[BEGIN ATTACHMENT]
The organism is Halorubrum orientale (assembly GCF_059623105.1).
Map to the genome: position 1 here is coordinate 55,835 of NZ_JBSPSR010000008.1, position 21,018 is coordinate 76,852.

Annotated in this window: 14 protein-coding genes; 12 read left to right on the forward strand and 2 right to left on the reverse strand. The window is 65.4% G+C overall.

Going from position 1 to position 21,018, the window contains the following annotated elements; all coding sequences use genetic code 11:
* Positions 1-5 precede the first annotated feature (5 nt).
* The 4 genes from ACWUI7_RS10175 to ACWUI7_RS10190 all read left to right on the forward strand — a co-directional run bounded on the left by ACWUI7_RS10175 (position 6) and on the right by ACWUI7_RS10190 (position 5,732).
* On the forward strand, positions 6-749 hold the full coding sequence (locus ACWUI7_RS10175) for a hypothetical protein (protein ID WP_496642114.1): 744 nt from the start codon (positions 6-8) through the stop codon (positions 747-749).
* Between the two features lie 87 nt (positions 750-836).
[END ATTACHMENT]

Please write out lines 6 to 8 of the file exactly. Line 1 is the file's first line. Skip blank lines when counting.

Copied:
* The 4 genes from ACWUI7_RS10175 to ACWUI7_RS10190 all read left to right on the forward strand — a co-directional run bounded on the left by ACWUI7_RS10175 (position 6) and on the right by ACWUI7_RS10190 (position 5,732).
* On the forward strand, positions 6-749 hold the full coding sequence (locus ACWUI7_RS10175) for a hypothetical protein (protein ID WP_496642114.1): 744 nt from the start codon (positions 6-8) through the stop codon (positions 747-749).
* Between the two features lie 87 nt (positions 750-836).